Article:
An expert recently advised parents to play computer games along with their children – but have they any hope of winning?
According to William Shakespeare: “Cowards die many times before their deaths.”
If he had been alive today, he could have added that the middle-aged computer gamer dies with even greater regularity.
Every day, as I try to recapture the skills of my youth, I suffer the ignominy of being repeatedly blasted out of virtual existence, probably by a primary school pupil.
Then, as I grudgingly hand over the console controller to my 12-year-old son, I watch as he makes it all look so easy.
The latest field of despair has come in the form of Fortnite – an online fight for survival that has left me tearing out the little hair I have left.
It is a game which has caused some concern among parents over the time their children spend playing it and the potential for addiction.
That prompted one expert to advise adopting an “if you can’t beat them, join them” approach.
However, that remains a challenge in itself as it regularly ends in embarrassment and defeat.
But what is the expert advice on what causes this gaming gap and how can it be bridged?
A matter of time
Dr Dayna Galloway, head of the division of games and arts at Abertay University, said there were a number of factors at play.
“Firstly, I’d hazard a guess that your son has more free time than you, and can spend more time either playing the game, or obsessing over strategies and tips to refine techniques that lead to increased chances of success,” he said.
“Secondly, at 48, you may no longer be the target audience for the games you are getting ‘out-performed’ in.
“If you’re anything like me – building AND shooting isn’t easy, but for a 12-year-old exposed to Minecraft at a young age, it isn’t an issue.”
Dr Galloway said a third issue was being able to spot threats from a distance which could be just a few pixels on a screen and age did play a part.
“I’d encourage playing on a Saturday afternoon in a well-lit room, instead of playing at 10pm with tired eyes after a busy day at work,” he suggested.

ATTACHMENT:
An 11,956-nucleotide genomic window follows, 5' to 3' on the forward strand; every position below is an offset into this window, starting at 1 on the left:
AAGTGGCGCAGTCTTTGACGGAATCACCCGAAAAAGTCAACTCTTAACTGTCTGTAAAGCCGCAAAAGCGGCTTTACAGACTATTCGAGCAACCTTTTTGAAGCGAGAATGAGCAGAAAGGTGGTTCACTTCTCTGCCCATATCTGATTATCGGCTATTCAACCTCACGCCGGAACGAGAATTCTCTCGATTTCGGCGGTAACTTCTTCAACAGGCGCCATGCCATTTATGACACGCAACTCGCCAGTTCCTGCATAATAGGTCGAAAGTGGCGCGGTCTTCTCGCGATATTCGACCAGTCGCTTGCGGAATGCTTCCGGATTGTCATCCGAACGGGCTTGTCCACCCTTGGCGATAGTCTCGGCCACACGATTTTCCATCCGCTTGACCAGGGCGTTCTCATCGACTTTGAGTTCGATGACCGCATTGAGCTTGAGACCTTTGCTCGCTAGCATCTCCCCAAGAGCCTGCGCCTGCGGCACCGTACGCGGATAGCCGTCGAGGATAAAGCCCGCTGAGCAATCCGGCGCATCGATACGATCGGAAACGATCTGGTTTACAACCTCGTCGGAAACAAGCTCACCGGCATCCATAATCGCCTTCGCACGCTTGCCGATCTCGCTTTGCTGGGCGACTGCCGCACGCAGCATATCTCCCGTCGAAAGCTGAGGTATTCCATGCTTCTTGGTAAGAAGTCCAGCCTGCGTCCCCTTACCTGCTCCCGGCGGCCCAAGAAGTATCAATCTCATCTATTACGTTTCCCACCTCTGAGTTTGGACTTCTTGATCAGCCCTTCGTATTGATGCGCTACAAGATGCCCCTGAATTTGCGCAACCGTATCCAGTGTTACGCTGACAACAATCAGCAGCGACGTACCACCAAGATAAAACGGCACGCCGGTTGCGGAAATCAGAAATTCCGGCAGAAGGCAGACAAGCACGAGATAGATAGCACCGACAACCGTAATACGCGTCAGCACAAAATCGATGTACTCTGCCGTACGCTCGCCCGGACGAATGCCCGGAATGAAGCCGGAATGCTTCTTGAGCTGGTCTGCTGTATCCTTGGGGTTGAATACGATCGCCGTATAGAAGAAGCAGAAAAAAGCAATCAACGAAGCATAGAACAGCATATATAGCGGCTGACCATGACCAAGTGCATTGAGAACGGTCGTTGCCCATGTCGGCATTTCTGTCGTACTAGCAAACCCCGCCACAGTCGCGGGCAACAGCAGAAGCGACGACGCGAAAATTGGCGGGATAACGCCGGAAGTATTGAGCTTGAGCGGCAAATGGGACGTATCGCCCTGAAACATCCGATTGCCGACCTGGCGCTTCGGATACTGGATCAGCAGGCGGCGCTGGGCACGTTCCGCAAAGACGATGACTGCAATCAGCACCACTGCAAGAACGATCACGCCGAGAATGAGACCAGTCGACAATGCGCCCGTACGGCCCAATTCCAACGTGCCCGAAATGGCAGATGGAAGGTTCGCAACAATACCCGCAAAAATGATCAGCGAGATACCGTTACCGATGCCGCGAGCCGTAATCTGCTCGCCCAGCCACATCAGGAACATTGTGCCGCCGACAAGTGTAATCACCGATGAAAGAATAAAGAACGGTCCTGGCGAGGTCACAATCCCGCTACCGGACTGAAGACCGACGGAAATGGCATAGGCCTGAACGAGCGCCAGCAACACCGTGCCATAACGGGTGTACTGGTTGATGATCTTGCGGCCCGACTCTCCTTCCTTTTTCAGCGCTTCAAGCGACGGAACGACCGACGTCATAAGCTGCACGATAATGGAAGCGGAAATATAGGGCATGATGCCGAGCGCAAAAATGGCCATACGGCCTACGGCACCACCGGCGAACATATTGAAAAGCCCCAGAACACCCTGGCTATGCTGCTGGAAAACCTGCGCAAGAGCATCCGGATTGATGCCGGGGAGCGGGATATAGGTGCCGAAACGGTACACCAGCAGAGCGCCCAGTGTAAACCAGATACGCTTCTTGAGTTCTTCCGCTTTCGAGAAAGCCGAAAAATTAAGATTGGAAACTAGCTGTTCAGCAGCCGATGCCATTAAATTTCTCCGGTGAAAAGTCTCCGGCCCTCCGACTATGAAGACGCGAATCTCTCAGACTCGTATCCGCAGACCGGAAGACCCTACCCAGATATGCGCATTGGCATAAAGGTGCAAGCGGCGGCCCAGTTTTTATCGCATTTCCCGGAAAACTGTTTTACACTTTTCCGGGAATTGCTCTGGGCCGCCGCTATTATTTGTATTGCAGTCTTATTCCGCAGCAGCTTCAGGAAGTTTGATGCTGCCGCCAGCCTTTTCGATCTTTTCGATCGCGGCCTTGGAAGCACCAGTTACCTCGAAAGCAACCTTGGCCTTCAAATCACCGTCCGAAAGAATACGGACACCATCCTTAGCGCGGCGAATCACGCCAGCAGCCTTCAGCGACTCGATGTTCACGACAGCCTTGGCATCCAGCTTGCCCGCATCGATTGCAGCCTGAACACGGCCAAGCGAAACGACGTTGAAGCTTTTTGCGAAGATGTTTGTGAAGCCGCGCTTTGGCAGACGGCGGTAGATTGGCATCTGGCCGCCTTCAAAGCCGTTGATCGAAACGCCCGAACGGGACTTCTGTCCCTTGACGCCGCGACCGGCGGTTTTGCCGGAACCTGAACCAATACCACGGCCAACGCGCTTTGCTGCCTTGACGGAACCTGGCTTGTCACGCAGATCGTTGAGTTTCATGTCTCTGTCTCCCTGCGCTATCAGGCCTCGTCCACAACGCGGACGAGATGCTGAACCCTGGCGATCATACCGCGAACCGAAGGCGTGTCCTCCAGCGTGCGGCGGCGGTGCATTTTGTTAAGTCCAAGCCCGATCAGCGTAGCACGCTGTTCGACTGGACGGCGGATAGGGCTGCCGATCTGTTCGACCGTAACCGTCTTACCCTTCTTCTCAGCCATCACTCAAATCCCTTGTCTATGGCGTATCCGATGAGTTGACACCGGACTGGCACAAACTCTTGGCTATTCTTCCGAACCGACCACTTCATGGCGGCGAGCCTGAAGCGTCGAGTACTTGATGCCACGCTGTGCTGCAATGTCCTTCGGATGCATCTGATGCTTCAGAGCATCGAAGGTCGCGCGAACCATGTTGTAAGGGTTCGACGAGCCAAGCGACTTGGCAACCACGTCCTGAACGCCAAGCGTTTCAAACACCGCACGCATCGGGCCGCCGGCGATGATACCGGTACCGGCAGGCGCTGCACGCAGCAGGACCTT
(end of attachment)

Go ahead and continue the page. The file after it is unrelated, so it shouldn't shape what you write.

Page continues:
But what about the decline from your game-playing peak?
“Again, you had time to master these games in your youth,” said Dr Galloway.
“More often than not, you’d also be playing against the computer, or friend in the same room.”
He said online gaming had changed things and while developers tried to ensure things were balanced it remained “very challenging” to match people of similar abilities.
“In Fortnite, you are being dropped into the same game as 99 other players, so the odds of them all being the same skillset as you is highly unlikely,” he said.
However, all is not lost, he suggested.
Using customisation and accessibility features to your advantage, rather than accepting default settings may help.
Kit is key
So is there anything you can do to level that playing field?
“Yes – copy what young people (and some older people) do,” said Dr Galloway.
He said using community forums or watching other gamers on Twitch and Youtube could help develop strategies and tactics.
“You can also level the playing field a little by trying to ensure your technology setup is the same as other players,” he said.
“So consider buying a surround sound headset so you can locate enemies before you see them.”
Losing my addiction
And how worried should we be about the amount of time our children spend playing games anyway?
“Anything taken to obsessive levels by children should be a cause for concern to parents,” said Dr Galloway.
“A child can get ‘addicted’ to playing football, playing videogames, watching TV, reading books etc.
“What is important is that the parent shows an interest in the activity the child is happy to immerse themselves in, and limits the duration of their engagement to appropriate healthy levels.”
One part of that, he said, was joining them in the gaming world.
“So, play along with your child, show them the games you played in your youth, and have discussions about the content of games and the experiences they have within them,” he said.
“Many games consoles and games also have fantastic parental controls – so you can set things up in a way to ensure the maximum degree of safety for your child’s online activity.
“You can also limit play sessions and game access to particular times of the day if you need to establish or intervene and re-establish a specific level of engagement.
“It’s also important to broaden the menu for play – so encourage your child to seek out new genres of games, participate in different sports and be open to new activities – and the best way to do this is to lead by example.”